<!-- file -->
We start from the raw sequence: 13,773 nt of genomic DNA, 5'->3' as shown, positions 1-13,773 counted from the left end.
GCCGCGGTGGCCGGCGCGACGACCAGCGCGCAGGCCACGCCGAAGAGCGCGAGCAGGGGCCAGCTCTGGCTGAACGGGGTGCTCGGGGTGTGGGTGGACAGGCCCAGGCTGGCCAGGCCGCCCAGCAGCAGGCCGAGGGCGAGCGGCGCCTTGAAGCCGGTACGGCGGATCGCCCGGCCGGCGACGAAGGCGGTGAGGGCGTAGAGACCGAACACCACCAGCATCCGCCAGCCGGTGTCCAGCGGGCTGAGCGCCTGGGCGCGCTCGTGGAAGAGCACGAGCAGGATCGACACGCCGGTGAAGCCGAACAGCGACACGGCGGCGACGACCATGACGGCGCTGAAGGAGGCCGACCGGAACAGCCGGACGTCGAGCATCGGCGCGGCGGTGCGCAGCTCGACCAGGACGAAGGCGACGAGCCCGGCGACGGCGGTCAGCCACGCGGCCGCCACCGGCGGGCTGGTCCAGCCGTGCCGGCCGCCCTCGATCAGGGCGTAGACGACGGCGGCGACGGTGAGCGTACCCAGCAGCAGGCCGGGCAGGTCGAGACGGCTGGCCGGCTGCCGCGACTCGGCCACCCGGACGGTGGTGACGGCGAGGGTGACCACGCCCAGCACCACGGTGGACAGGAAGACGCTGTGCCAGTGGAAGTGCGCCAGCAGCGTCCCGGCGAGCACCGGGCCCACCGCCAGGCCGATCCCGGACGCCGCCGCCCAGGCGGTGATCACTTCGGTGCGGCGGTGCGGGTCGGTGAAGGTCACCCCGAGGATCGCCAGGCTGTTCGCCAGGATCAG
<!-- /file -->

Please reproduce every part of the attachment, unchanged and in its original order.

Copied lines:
We start from the raw sequence: 13,773 nt of genomic DNA, 5'->3' as shown, positions 1-13,773 counted from the left end.
GCCGCGGTGGCCGGCGCGACGACCAGCGCGCAGGCCACGCCGAAGAGCGCGAGCAGGGGCCAGCTCTGGCTGAACGGGGTGCTCGGGGTGTGGGTGGACAGGCCCAGGCTGGCCAGGCCGCCCAGCAGCAGGCCGAGGGCGAGCGGCGCCTTGAAGCCGGTACGGCGGATCGCCCGGCCGGCGACGAAGGCGGTGAGGGCGTAGAGACCGAACACCACCAGCATCCGCCAGCCGGTGTCCAGCGGGCTGAGCGCCTGGGCGCGCTCGTGGAAGAGCACGAGCAGGATCGACACGCCGGTGAAGCCGAACAGCGACACGGCGGCGACGACCATGACGGCGCTGAAGGAGGCCGACCGGAACAGCCGGACGTCGAGCATCGGCGCGGCGGTGCGCAGCTCGACCAGGACGAAGGCGACGAGCCCGGCGACGGCGGTCAGCCACGCGGCCGCCACCGGCGGGCTGGTCCAGCCGTGCCGGCCGCCCTCGATCAGGGCGTAGACGACGGCGGCGACGGTGAGCGTACCCAGCAGCAGGCCGGGCAGGTCGAGACGGCTGGCCGGCTGCCGCGACTCGGCCACCCGGACGGTGGTGACGGCGAGGGTGACCACGCCCAGCACCACGGTGGACAGGAAGACGCTGTGCCAGTGGAAGTGCGCCAGCAGCGTCCCGGCGAGCACCGGGCCCACCGCCAGGCCGATCCCGGACGCCGCCGCCCAGGCGGTGATCACTTCGGTGCGGCGGTGCGGGTCGGTGAAGGTCACCCCGAGGATCGCCAGGCTGTTCGCCAGGATCAG